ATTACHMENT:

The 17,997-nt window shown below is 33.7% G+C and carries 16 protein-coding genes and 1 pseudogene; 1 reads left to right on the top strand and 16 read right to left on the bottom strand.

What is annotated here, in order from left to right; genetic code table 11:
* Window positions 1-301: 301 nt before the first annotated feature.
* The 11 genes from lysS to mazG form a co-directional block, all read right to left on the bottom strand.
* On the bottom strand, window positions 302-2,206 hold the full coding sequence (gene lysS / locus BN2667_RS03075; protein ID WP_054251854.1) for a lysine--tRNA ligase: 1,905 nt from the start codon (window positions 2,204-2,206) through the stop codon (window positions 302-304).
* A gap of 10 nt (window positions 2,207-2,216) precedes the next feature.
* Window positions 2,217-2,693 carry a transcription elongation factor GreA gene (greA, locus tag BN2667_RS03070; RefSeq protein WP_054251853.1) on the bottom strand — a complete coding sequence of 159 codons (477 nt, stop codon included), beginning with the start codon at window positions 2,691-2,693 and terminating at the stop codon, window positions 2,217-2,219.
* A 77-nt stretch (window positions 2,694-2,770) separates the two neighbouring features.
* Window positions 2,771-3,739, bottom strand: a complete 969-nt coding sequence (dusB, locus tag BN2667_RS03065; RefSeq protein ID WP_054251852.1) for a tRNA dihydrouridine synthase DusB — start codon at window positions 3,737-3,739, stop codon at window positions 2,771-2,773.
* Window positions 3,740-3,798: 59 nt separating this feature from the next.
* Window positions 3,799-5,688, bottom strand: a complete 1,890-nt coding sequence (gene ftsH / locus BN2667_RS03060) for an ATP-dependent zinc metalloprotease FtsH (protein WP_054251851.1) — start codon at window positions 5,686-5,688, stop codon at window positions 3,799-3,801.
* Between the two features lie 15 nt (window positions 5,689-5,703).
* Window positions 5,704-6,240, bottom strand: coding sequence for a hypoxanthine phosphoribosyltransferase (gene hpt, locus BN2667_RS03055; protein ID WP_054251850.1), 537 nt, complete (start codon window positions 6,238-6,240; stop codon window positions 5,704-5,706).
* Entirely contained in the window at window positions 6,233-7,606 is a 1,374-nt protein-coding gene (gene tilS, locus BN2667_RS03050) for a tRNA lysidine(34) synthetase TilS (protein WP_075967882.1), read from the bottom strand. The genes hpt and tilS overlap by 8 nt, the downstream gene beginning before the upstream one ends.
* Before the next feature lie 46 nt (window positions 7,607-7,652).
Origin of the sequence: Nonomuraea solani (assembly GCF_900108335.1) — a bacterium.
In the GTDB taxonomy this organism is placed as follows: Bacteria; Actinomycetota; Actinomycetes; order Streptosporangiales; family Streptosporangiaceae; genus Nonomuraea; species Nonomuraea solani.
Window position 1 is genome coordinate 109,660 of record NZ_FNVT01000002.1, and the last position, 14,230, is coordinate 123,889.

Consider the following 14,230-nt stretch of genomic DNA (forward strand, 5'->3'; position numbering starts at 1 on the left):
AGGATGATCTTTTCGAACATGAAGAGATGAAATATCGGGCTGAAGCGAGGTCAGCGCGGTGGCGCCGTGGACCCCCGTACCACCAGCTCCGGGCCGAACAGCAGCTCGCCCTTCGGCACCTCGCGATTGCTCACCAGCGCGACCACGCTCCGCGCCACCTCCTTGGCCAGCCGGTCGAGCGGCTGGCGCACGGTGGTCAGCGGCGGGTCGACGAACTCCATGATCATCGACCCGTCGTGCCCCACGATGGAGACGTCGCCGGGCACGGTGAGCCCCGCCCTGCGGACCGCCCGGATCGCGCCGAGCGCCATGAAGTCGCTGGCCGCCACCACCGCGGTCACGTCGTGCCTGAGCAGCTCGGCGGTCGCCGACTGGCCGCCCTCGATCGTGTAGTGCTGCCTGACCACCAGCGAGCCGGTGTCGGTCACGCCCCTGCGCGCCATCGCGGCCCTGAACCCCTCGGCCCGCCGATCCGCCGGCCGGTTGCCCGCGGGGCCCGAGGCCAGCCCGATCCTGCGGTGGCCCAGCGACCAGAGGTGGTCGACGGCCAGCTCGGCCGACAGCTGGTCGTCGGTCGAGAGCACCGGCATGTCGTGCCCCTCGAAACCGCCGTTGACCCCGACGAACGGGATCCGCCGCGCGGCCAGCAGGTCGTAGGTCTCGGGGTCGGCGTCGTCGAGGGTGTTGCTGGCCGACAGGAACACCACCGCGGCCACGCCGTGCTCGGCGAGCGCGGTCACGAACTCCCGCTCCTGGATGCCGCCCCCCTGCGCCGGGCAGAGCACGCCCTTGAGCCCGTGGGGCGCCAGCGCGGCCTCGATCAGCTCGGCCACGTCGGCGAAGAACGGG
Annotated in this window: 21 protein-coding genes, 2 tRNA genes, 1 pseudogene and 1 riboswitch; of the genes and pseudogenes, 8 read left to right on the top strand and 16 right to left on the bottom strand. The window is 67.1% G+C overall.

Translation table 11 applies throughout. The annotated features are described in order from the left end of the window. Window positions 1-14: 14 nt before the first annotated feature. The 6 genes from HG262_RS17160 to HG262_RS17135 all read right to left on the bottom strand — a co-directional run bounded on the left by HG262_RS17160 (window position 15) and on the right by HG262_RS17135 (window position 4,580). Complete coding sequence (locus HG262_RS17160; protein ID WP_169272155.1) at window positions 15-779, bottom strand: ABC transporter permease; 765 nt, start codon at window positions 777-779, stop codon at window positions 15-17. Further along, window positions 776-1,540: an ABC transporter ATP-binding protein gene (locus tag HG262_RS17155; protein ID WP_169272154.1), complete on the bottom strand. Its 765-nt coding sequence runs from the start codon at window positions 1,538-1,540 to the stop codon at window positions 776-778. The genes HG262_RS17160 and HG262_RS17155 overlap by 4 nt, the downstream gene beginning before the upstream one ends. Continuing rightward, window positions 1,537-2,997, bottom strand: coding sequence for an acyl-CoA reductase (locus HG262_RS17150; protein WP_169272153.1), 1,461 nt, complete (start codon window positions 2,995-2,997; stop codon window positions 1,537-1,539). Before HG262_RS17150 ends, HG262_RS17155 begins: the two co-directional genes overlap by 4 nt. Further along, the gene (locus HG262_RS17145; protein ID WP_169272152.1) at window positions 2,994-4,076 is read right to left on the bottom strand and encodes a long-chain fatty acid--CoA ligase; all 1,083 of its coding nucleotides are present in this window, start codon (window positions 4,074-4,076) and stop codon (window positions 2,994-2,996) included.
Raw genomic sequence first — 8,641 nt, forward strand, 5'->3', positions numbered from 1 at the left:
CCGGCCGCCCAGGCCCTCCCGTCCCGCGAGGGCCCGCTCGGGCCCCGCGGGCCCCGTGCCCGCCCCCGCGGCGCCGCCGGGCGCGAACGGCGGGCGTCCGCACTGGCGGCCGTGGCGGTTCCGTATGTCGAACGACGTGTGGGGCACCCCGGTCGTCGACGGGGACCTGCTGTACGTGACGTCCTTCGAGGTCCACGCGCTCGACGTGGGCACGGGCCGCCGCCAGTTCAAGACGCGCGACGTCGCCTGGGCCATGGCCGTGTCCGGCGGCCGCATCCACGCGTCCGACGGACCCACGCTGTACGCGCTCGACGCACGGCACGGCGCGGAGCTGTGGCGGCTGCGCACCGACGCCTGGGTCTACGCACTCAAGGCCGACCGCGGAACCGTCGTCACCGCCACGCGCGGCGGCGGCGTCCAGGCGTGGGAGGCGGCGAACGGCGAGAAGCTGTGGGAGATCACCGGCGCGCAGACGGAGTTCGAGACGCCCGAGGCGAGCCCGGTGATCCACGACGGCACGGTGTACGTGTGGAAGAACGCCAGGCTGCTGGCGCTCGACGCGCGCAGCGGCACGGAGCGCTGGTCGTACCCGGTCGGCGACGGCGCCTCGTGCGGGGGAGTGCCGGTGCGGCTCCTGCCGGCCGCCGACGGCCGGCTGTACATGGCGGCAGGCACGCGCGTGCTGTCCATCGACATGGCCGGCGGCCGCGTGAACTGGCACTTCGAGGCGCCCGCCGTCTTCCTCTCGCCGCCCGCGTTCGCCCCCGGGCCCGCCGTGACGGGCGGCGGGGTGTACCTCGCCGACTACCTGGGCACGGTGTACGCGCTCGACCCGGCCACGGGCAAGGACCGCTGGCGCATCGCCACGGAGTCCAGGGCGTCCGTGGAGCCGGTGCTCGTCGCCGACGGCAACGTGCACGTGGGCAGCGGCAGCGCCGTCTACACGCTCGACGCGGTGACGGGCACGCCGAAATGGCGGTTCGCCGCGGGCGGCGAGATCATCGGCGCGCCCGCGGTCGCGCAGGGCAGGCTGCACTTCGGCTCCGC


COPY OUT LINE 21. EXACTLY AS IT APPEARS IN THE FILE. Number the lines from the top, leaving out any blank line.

Annotated in this window: 21 protein-coding genes, 2 tRNA genes, 1 pseudogene and 1 riboswitch; of the genes and pseudogenes, 8 read left to right on the top strand and 16 right to left on the bottom strand. The window is 67.1% G+C overall.